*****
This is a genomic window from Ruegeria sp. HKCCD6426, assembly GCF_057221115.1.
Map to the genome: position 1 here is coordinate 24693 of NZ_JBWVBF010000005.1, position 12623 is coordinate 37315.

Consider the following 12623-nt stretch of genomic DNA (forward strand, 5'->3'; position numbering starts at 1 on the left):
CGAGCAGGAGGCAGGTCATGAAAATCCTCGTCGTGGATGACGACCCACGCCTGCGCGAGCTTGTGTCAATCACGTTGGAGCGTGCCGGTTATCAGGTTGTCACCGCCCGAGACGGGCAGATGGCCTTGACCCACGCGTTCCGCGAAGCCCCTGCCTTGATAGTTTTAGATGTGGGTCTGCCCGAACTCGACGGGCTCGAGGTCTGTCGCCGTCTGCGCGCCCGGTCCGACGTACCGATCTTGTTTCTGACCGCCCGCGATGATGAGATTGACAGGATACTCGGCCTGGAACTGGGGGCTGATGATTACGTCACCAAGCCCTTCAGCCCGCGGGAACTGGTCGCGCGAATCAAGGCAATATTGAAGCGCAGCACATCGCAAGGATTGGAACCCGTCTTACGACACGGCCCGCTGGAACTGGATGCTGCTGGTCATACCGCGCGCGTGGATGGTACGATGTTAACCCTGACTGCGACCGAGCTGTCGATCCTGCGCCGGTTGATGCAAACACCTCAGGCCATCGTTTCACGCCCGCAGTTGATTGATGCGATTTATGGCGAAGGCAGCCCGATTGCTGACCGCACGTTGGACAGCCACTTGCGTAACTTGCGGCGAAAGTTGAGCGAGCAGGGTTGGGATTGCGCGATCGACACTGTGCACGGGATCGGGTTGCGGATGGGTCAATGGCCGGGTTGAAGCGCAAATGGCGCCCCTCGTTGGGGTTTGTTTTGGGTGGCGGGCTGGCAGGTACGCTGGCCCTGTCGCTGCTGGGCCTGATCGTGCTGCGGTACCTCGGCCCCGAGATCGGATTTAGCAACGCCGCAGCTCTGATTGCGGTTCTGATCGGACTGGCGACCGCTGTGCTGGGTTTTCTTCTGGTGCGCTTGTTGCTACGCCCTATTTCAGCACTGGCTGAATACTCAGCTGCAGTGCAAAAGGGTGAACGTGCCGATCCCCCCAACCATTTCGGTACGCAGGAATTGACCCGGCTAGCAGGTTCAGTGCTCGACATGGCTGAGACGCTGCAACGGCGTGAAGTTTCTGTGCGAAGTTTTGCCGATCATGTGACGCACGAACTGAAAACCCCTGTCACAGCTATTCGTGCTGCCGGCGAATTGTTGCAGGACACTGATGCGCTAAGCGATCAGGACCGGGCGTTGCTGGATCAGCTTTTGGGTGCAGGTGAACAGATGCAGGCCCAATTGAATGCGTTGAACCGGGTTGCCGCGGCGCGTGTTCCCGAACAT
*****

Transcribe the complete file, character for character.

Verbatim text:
This is a genomic window from Ruegeria sp. HKCCD6426, assembly GCF_057221115.1.
Map to the genome: position 1 here is coordinate 24693 of NZ_JBWVBF010000005.1, position 12623 is coordinate 37315.

Consider the following 12623-nt stretch of genomic DNA (forward strand, 5'->3'; position numbering starts at 1 on the left):
CGAGCAGGAGGCAGGTCATGAAAATCCTCGTCGTGGATGACGACCCACGCCTGCGCGAGCTTGTGTCAATCACGTTGGAGCGTGCCGGTTATCAGGTTGTCACCGCCCGAGACGGGCAGATGGCCTTGACCCACGCGTTCCGCGAAGCCCCTGCCTTGATAGTTTTAGATGTGGGTCTGCCCGAACTCGACGGGCTCGAGGTCTGTCGCCGTCTGCGCGCCCGGTCCGACGTACCGATCTTGTTTCTGACCGCCCGCGATGATGAGATTGACAGGATACTCGGCCTGGAACTGGGGGCTGATGATTACGTCACCAAGCCCTTCAGCCCGCGGGAACTGGTCGCGCGAATCAAGGCAATATTGAAGCGCAGCACATCGCAAGGATTGGAACCCGTCTTACGACACGGCCCGCTGGAACTGGATGCTGCTGGTCATACCGCGCGCGTGGATGGTACGATGTTAACCCTGACTGCGACCGAGCTGTCGATCCTGCGCCGGTTGATGCAAACACCTCAGGCCATCGTTTCACGCCCGCAGTTGATTGATGCGATTTATGGCGAAGGCAGCCCGATTGCTGACCGCACGTTGGACAGCCACTTGCGTAACTTGCGGCGAAAGTTGAGCGAGCAGGGTTGGGATTGCGCGATCGACACTGTGCACGGGATCGGGTTGCGGATGGGTCAATGGCCGGGTTGAAGCGCAAATGGCGCCCCTCGTTGGGGTTTGTTTTGGGTGGCGGGCTGGCAGGTACGCTGGCCCTGTCGCTGCTGGGCCTGATCGTGCTGCGGTACCTCGGCCCCGAGATCGGATTTAGCAACGCCGCAGCTCTGATTGCGGTTCTGATCGGACTGGCGACCGCTGTGCTGGGTTTTCTTCTGGTGCGCTTGTTGCTACGCCCTATTTCAGCACTGGCTGAATACTCAGCTGCAGTGCAAAAGGGTGAACGTGCCGATCCCCCCAACCATTTCGGTACGCAGGAATTGACCCGGCTAGCAGGTTCAGTGCTCGACATGGCTGAGACGCTGCAACGGCGTGAAGTTTCTGTGCGAAGTTTTGCCGATCATGTGACGCACGAACTGAAAACCCCTGTCACAGCTATTCGTGCTGCCGGCGAATTGTTGCAGGACACTGATGCGCTAAGCGATCAGGACCGGGCGTTGCTGGATCAGCTTTTGGGTGCAGGTGAACAGATGCAGGCCCAATTGAATGCGTTGAACCGGGTTGCCGCGGCGCGTGTTCCCGAACAT